Watching videos on YouTube of people sewing clothing inspired me to give it a try. I have made items like waistcoats for bears but never "human" clothing. The transformation of flat cloth into 3 dimensional shapes for bears has occupied me for many years and I realised that in some ways the same principles apply to assembling clothing.
I rather proud to say that my first effort, a shirt, was wearable, and the second much improved was a birthday gift. After another shirt I decided that I needed a new casual jacket for summer. The work coat, or chore coat, seems quite current so I scoured the internet for patterns. A company called Merchant & Mills publish a very clear pattern and also sell lovely cloth.
My first attempt ended up in miniature for a bear, pattern made from scratch for him but using the collar stand and shapes as per the pattern.
|Sid - Bear 002/21 wearing his Chore Coat|
I had already purchased rather exciting railway denim which was one of the recommended fabrics and embarked on a full sized version to wear myself.
Matching the stripes was tricky, on the raised edges of the patch pockets they line up when observed from the front but move of line as you observe from other angles, had two goes at the first then learn the knack of poking each stripe into position with an awl as I machined around the edge. This little tricvk learned from observing the very neat and skilled artisan on Atelier Saison from Japan. I can watch her immaculate workmanship taking place for hours !
Easing in the sleeves takes time and care but after fitting small foot pads in Teddy bears for 30 years it makes sense when you understand the shape you are creating.
The foreman is quite a simple jacket, there are no cuffs or plackets on the sleeves and the centre line is far enough away from the edge to avoid any horrors attempting to sew the buttonholes. Ive developed quite a "thing" about buttonholes, I was tempted to hand sew them but as my, recently purchased, new machine does keyhole buttonholes I used that, they are pretty good too as long as you can track down a small enough punch to open the round part. The buttons are lovely natural shell in a mid-grey; I'm getting more consistent at sewing them on now, with a nice "stalk" so they slip into the eye of the buttonhole and don't leave it gaping.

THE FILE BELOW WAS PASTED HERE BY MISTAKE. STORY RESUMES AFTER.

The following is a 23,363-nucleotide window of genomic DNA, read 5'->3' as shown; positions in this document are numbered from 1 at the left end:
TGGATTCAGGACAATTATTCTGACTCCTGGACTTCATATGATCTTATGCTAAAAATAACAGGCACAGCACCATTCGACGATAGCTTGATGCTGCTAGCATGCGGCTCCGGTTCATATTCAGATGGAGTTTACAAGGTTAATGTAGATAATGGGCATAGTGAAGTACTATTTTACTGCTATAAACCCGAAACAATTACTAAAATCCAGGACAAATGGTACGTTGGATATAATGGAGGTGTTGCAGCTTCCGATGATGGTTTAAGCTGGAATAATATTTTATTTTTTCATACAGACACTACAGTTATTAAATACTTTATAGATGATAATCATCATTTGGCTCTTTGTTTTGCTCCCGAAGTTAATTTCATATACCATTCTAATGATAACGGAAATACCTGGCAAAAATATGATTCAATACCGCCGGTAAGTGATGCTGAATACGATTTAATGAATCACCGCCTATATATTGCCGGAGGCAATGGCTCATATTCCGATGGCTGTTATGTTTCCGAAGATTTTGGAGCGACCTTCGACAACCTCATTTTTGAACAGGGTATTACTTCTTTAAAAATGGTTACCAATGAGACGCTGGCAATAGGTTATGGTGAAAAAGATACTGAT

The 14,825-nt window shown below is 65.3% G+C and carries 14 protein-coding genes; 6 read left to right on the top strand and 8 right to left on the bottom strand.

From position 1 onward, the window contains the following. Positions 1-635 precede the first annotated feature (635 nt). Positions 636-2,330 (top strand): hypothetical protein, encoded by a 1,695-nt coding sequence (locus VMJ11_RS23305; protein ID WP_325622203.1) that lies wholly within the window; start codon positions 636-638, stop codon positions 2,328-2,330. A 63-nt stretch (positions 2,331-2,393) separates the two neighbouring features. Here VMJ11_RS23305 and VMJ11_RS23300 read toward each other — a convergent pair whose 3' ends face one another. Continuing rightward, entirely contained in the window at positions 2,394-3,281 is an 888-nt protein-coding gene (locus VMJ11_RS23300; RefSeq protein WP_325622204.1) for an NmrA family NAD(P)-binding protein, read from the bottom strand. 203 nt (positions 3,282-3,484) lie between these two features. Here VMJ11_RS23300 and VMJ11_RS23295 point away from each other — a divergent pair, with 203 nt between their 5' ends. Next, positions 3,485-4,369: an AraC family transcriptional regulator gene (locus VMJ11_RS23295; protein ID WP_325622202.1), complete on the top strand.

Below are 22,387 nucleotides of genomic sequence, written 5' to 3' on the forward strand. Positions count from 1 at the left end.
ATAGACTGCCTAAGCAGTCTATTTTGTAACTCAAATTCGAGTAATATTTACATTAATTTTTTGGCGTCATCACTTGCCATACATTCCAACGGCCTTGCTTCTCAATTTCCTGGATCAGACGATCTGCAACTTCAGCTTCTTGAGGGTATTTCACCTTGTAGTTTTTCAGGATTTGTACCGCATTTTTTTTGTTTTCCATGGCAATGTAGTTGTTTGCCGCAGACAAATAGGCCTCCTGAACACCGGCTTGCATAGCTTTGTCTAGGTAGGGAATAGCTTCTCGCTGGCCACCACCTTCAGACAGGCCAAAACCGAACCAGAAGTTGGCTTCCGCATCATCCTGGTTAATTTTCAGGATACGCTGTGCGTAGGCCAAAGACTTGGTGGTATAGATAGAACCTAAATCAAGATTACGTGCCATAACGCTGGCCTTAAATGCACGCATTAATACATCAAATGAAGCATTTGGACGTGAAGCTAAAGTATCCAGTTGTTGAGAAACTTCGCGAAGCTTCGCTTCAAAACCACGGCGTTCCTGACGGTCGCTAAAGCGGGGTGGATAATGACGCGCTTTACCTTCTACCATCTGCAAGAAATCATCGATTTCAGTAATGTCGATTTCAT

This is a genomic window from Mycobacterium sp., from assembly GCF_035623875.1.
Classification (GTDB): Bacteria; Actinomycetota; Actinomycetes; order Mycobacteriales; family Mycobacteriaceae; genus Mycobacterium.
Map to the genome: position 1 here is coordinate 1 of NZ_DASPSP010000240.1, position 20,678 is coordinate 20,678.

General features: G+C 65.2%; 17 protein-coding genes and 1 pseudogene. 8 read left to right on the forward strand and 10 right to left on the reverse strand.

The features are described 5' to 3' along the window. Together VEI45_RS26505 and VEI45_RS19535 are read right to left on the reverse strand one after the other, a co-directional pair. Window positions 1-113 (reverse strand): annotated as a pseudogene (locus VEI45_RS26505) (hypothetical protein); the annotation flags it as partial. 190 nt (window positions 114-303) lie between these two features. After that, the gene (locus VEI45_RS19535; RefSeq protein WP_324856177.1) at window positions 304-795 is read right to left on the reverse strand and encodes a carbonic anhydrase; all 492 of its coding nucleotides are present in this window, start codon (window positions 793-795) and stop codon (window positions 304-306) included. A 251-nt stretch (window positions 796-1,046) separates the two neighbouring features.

I had decided that these garments would need a label, so I christened them Hugoshouse in keeping with my bear making over the years.
Getting the sizing correct is tricky; you have to be aware of the intended fit of the final garment, this jacket is a simple boxy shape, and although it seemed a little small made up in the muslin, when I made it in the actual fabric it is easily big enough to wear over a couple of layers and a lose comfy fit over a thin summer shirt.
I am enjoying this venture very much, I like the idea of making clothes a little different, and chosing lovely fabrics ( can be costly - cloth alone for this cost about £40 ) . It's quite time consuming but the process pleases me and I can work to achieve the best possible results, assisted, it has to be said, by the many wonderful people who share their skills on YouTube.